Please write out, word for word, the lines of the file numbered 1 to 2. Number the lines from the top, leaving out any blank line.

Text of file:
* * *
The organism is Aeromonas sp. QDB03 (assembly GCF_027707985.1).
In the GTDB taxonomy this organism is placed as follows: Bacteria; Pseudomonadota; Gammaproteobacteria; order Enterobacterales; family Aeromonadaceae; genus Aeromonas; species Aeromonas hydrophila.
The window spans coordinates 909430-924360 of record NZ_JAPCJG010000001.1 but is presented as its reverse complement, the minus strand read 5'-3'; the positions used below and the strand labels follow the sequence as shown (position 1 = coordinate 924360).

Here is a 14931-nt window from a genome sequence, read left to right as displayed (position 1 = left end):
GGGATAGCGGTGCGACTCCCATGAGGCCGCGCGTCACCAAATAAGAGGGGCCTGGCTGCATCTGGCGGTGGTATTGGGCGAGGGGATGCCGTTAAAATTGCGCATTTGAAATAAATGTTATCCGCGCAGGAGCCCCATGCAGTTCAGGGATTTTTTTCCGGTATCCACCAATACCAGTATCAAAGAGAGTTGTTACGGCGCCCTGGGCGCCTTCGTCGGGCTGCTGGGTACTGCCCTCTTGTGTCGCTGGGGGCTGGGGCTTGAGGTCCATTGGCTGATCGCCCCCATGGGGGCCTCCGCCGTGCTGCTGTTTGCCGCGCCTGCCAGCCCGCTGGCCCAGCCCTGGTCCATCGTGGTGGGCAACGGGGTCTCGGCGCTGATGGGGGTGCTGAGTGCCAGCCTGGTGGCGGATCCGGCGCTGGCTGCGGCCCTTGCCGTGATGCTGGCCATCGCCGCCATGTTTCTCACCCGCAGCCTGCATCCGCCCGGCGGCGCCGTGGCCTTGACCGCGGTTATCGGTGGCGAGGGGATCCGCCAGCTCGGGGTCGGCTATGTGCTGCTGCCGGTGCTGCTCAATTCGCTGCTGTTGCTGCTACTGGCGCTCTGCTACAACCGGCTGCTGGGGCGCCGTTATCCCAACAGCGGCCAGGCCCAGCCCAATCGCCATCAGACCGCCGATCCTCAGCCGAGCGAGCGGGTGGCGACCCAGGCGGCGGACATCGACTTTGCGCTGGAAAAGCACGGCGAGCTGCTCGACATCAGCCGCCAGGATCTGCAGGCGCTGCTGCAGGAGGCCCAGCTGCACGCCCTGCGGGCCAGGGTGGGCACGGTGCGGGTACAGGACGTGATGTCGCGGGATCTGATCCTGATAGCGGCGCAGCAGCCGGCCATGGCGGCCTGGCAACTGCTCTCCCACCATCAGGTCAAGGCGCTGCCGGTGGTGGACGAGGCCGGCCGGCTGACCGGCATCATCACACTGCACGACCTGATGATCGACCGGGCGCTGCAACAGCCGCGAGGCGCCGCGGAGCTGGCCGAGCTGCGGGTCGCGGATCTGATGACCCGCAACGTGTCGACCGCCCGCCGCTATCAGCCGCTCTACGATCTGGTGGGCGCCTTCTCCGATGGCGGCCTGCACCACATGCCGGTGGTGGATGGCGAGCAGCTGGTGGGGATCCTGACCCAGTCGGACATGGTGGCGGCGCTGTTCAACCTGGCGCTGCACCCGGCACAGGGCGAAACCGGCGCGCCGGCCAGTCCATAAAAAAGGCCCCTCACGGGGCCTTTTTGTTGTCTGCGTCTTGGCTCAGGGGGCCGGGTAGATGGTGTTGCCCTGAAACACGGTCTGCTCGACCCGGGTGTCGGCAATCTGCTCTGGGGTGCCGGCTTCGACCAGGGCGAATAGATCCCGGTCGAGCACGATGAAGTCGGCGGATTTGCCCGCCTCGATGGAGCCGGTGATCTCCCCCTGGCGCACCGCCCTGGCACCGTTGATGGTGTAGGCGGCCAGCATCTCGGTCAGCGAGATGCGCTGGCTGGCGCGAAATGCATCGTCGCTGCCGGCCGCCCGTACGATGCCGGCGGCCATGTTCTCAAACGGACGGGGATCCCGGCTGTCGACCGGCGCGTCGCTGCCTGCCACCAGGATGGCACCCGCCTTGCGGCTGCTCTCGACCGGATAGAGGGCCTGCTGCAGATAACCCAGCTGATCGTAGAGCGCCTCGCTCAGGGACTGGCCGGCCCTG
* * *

The organism is Aeromonas sp. QDB03 (assembly GCF_027707985.1).
In the GTDB taxonomy this organism is placed as follows: Bacteria; Pseudomonadota; Gammaproteobacteria; order Enterobacterales; family Aeromonadaceae; genus Aeromonas; species Aeromonas hydrophila.